>>> from libpysal.weights import lat2W >>> w=lat2W() >>> w.weights[0] [1.0, 1.0] >>> w.transform 'O' >>> w.transform='r' >>> w.weights[0] [0.5, 0.5] >>> w.transform='b' >>> w.weights[0] [1.0, 1.0]
- property sparse¶
Sparse matrix object. For any matrix manipulations required for w,
w.sparse
should be used. This is based onscipy.sparse
.
- symmetrize(inplace=False)[source]¶
Construct a symmetric KNN weight. This ensures that the neighbors of each focal observation consider the focal observation itself as a neighbor. This returns a generic
W
object, since the object is no longer guaranteed to havek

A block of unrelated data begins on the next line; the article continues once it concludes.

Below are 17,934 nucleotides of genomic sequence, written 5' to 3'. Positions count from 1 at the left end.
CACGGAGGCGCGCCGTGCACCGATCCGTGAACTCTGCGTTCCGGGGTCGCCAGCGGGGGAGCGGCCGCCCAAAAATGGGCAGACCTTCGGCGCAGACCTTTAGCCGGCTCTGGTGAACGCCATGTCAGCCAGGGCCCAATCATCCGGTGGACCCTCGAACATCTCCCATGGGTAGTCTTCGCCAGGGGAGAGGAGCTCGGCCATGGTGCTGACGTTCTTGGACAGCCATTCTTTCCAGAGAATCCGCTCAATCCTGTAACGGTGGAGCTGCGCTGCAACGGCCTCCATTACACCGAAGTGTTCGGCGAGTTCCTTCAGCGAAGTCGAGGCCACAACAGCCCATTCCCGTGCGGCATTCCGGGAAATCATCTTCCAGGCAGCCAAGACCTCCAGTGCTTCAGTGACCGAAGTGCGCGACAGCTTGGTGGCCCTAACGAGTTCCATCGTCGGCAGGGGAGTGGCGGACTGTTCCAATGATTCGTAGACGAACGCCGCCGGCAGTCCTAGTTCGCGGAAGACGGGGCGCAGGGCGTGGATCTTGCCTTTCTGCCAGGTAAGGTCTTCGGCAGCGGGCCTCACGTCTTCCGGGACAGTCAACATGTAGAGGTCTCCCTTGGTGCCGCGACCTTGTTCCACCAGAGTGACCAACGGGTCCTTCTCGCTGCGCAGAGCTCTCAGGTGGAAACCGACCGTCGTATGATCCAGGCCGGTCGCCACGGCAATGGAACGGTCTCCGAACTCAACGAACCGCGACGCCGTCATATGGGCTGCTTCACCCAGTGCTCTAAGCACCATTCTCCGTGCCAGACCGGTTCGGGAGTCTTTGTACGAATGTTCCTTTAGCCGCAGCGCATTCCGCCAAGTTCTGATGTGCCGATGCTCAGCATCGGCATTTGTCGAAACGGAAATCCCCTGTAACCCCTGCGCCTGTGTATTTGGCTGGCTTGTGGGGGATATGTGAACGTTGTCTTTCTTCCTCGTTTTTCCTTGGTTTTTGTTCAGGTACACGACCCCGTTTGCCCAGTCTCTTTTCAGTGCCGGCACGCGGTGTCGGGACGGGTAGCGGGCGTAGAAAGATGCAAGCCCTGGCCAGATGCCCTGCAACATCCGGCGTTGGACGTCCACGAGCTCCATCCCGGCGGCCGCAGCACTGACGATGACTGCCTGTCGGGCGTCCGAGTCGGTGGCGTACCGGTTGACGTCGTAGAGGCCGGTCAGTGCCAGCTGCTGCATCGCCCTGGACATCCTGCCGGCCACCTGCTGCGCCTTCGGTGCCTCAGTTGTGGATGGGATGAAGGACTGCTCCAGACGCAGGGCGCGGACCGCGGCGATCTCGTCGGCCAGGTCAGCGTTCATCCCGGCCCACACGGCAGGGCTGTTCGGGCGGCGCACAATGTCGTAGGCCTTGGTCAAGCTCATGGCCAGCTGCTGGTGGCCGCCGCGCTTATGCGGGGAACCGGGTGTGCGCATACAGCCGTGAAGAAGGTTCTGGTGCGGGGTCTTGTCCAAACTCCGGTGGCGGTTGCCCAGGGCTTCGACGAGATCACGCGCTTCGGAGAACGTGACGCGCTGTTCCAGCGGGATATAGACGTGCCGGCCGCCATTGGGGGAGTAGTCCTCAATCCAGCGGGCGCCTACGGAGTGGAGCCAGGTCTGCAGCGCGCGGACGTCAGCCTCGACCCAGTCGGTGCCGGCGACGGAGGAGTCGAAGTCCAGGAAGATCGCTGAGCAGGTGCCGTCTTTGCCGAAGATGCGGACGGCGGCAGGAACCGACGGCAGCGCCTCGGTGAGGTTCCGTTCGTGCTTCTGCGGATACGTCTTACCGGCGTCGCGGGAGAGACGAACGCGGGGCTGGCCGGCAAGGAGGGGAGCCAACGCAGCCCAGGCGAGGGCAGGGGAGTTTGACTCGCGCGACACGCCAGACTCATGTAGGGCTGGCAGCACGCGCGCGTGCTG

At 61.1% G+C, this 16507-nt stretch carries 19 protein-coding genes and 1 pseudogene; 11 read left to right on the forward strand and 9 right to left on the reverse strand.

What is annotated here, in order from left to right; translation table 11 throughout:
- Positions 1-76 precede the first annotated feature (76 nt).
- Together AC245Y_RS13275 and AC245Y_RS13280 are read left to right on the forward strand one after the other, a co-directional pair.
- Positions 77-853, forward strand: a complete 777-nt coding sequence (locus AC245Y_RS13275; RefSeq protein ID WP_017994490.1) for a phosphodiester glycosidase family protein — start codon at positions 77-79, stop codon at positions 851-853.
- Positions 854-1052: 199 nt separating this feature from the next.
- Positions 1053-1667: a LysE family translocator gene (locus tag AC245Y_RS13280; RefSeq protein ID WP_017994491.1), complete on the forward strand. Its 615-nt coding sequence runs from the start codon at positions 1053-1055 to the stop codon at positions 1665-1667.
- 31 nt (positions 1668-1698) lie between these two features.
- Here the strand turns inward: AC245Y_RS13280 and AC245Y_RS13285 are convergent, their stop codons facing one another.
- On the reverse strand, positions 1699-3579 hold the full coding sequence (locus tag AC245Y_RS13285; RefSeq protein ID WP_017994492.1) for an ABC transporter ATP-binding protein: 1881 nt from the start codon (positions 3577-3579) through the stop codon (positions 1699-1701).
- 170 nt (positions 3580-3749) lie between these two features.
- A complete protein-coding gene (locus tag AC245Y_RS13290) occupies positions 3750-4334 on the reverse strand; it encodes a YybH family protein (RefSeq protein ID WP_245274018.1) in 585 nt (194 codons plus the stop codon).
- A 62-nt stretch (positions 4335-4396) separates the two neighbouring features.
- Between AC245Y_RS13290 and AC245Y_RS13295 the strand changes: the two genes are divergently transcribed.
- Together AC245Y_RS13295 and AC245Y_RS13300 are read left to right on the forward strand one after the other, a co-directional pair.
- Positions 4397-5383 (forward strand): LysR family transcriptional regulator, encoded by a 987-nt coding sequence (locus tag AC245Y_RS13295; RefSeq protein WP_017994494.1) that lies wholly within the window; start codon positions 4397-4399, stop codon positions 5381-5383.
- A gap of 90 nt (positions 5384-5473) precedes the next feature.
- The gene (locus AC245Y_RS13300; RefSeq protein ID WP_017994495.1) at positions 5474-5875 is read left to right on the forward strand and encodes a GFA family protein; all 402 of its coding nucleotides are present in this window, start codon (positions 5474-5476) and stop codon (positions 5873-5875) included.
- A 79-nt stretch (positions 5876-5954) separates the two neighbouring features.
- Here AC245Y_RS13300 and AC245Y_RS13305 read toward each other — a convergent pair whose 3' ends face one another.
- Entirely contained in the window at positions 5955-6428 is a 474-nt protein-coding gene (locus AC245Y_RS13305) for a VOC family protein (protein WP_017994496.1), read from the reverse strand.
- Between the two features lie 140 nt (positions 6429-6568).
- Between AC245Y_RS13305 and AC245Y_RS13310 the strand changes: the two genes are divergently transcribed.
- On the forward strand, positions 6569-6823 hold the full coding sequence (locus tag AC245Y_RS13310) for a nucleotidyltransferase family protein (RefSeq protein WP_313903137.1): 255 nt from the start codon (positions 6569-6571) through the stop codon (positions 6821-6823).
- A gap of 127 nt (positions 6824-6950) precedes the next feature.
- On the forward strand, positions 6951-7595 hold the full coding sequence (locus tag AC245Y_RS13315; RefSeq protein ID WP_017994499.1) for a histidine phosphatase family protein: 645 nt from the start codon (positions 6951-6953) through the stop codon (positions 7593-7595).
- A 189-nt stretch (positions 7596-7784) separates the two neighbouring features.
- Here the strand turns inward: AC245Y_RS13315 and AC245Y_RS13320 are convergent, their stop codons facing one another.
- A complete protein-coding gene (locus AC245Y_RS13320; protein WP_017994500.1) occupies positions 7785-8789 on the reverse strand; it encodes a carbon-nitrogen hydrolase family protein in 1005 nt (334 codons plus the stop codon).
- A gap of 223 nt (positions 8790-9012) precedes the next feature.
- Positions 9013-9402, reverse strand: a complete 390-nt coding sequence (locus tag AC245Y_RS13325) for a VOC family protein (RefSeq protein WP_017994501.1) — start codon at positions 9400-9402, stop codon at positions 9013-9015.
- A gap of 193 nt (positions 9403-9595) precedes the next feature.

neighbors for each observation.
- to_WSP()[source]¶
Generate a
WSP
object.- Returns:
- implicit
libpysal.weights.WSP
Thin
W
class
- implicit
See also
Examples
>>> from libpysal.weights import W, WSP >>> neighbors={'first':['second'],'second':['first','third'],'third':['second']} >>> weights={'first':[1],'second':[1,1],'third':[1]} >>> w=W(neighbors,weights) >>> wsp=w.to_WSP() >>> isinstance(wsp, WSP) True >>> wsp.n 3 >>> wsp.s0 4
- to_adjlist(remove_symmetric=False, drop_islands=None, focal_col='focal', neighbor_col='neighbor', weight_col='weight', sort_joins=False)[source]¶
Compute an adjacency list representation of a weights object.
- Parameters:
- remove_symmetricbool
Whether or not to remove symmetric entries. If the
W
is symmetric, a standard directed adjacency list will contain both the forward and backward links by default because adjacency lists are a directed graph representation. If this isTrue
, aW